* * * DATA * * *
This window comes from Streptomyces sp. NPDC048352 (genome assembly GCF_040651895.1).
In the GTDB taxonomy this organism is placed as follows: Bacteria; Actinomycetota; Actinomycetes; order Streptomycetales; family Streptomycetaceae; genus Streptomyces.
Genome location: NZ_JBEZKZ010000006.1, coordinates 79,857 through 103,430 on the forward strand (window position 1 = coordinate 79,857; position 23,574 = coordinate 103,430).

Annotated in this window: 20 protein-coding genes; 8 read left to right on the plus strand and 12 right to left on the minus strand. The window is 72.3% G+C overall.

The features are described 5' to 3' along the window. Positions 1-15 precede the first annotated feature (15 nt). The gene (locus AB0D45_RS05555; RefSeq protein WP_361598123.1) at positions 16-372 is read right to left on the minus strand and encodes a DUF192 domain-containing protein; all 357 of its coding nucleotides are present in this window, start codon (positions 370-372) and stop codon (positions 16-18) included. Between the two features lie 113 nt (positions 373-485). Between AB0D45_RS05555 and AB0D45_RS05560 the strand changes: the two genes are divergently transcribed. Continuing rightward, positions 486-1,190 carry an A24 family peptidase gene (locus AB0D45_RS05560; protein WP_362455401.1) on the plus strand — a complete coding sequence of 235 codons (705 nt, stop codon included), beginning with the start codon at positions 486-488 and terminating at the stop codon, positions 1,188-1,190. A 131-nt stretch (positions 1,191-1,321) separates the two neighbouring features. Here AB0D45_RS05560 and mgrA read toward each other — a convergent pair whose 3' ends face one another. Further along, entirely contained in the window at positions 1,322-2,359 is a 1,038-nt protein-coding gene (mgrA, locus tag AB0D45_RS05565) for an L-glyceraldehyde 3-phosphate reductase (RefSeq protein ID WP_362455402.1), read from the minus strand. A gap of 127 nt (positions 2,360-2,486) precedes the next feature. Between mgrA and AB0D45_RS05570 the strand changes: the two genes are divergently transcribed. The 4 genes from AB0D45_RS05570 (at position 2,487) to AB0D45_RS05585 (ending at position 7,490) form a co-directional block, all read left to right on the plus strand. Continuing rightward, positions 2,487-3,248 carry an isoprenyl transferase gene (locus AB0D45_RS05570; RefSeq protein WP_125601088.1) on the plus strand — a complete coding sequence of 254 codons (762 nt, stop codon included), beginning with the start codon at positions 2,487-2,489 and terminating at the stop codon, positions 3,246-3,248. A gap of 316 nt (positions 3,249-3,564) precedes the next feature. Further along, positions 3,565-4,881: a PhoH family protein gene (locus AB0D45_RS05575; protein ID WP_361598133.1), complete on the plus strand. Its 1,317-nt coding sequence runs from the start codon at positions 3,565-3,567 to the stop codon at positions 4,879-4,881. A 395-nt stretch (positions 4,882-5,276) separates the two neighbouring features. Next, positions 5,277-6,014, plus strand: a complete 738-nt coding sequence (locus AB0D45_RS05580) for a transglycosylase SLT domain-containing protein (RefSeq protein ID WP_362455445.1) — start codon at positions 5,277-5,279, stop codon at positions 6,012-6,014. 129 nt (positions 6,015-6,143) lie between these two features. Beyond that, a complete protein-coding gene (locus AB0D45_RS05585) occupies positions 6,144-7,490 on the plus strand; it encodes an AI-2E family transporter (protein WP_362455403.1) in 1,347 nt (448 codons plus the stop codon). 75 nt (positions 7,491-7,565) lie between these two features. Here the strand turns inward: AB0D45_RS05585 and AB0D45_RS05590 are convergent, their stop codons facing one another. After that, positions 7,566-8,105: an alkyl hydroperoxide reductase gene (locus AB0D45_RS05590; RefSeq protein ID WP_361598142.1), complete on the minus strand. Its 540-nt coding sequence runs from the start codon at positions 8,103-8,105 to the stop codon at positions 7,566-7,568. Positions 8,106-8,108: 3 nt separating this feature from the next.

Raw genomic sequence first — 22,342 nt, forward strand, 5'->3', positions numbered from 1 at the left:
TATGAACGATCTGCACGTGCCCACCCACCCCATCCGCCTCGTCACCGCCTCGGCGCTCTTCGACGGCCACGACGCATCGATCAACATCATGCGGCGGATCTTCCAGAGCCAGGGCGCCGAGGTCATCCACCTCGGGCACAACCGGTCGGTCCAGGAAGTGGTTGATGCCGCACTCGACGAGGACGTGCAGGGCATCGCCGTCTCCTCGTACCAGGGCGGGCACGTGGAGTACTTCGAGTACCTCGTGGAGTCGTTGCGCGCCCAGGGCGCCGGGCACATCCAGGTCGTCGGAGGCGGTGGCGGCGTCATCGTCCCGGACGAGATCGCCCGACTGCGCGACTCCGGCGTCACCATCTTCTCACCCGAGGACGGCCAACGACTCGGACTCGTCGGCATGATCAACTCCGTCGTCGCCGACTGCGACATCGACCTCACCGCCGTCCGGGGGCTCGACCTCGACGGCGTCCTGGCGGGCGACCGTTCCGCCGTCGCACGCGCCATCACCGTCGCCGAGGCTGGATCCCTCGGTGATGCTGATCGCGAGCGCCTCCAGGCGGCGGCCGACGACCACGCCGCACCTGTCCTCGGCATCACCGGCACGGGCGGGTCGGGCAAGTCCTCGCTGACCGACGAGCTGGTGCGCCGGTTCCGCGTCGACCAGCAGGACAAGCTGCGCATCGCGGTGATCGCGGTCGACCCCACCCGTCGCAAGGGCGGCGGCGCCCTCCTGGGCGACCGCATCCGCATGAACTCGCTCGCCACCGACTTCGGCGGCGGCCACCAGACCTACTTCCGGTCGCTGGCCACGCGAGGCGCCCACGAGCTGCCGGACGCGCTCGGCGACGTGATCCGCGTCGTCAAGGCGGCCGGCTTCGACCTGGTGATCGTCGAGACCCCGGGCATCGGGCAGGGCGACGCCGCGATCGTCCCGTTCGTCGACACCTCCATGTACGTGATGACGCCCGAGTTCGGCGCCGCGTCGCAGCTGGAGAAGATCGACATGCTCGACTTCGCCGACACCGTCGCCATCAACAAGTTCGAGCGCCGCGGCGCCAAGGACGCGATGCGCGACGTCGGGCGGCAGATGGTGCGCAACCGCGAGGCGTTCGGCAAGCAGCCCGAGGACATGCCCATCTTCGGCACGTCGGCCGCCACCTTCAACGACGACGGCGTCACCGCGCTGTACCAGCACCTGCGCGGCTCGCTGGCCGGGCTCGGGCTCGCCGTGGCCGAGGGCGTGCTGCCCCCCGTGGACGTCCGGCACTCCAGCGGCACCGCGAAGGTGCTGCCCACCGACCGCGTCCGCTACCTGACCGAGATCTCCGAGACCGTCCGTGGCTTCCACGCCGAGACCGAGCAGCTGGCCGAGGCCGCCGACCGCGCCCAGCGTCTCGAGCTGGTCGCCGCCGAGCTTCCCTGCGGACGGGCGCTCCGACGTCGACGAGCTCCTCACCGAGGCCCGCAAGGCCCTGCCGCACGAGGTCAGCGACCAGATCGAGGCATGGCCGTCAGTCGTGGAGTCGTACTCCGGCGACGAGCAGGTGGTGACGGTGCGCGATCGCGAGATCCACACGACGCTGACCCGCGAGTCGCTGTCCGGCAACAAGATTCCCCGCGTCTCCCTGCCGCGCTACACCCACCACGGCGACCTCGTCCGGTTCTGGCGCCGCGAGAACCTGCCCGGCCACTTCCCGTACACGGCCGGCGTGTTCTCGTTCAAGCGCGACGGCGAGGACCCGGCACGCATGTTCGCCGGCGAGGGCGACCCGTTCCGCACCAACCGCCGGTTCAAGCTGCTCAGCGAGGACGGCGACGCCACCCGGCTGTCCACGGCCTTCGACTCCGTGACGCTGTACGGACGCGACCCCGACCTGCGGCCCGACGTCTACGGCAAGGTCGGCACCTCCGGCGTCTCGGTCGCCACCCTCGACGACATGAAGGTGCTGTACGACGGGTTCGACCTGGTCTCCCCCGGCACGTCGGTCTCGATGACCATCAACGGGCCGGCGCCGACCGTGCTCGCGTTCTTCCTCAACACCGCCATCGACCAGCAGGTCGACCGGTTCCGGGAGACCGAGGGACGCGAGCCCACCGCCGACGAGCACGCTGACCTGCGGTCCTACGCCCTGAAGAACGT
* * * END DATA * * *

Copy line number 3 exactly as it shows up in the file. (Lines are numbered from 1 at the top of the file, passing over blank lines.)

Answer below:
Genome location: NZ_JBEZKZ010000006.1, coordinates 79,857 through 103,430 on the forward strand (window position 1 = coordinate 79,857; position 23,574 = coordinate 103,430).